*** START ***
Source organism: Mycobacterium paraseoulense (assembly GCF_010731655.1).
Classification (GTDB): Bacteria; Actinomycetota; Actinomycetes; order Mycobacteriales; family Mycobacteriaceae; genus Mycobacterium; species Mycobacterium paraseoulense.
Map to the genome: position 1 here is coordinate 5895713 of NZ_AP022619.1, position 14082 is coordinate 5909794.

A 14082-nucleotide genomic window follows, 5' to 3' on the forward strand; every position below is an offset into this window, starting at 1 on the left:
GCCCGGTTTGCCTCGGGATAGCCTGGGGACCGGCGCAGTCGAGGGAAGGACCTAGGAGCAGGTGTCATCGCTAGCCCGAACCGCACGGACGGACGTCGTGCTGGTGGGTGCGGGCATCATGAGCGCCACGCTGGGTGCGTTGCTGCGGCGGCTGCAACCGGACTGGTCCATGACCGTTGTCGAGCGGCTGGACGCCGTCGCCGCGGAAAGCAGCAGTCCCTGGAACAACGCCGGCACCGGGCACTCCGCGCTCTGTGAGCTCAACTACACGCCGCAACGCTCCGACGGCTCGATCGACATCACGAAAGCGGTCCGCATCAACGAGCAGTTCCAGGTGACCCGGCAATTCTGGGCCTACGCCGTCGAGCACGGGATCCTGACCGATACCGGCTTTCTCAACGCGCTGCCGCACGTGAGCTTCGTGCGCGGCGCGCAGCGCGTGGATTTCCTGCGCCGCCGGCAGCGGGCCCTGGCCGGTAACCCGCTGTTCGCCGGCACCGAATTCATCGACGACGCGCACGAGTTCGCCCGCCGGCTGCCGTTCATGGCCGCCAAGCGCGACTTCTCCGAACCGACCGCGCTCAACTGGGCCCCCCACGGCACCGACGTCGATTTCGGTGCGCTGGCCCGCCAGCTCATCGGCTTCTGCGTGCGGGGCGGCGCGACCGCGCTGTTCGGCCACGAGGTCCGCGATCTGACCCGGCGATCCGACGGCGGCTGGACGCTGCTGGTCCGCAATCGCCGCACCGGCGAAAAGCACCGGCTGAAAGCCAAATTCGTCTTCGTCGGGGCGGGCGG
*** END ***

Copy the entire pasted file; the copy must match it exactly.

Source organism: Mycobacterium paraseoulense (assembly GCF_010731655.1).
Classification (GTDB): Bacteria; Actinomycetota; Actinomycetes; order Mycobacteriales; family Mycobacteriaceae; genus Mycobacterium; species Mycobacterium paraseoulense.
Map to the genome: position 1 here is coordinate 5895713 of NZ_AP022619.1, position 14082 is coordinate 5909794.

A 14082-nucleotide genomic window follows, 5' to 3' on the forward strand; every position below is an offset into this window, starting at 1 on the left:
GCCCGGTTTGCCTCGGGATAGCCTGGGGACCGGCGCAGTCGAGGGAAGGACCTAGGAGCAGGTGTCATCGCTAGCCCGAACCGCACGGACGGACGTCGTGCTGGTGGGTGCGGGCATCATGAGCGCCACGCTGGGTGCGTTGCTGCGGCGGCTGCAACCGGACTGGTCCATGACCGTTGTCGAGCGGCTGGACGCCGTCGCCGCGGAAAGCAGCAGTCCCTGGAACAACGCCGGCACCGGGCACTCCGCGCTCTGTGAGCTCAACTACACGCCGCAACGCTCCGACGGCTCGATCGACATCACGAAAGCGGTCCGCATCAACGAGCAGTTCCAGGTGACCCGGCAATTCTGGGCCTACGCCGTCGAGCACGGGATCCTGACCGATACCGGCTTTCTCAACGCGCTGCCGCACGTGAGCTTCGTGCGCGGCGCGCAGCGCGTGGATTTCCTGCGCCGCCGGCAGCGGGCCCTGGCCGGTAACCCGCTGTTCGCCGGCACCGAATTCATCGACGACGCGCACGAGTTCGCCCGCCGGCTGCCGTTCATGGCCGCCAAGCGCGACTTCTCCGAACCGACCGCGCTCAACTGGGCCCCCCACGGCACCGACGTCGATTTCGGTGCGCTGGCCCGCCAGCTCATCGGCTTCTGCGTGCGGGGCGGCGCGACCGCGCTGTTCGGCCACGAGGTCCGCGATCTGACCCGGCGATCCGACGGCGGCTGGACGCTGCTGGTCCGCAATCGCCGCACCGGCGAAAAGCACCGGCTGAAAGCCAAATTCGTCTTCGTCGGGGCGGGCGG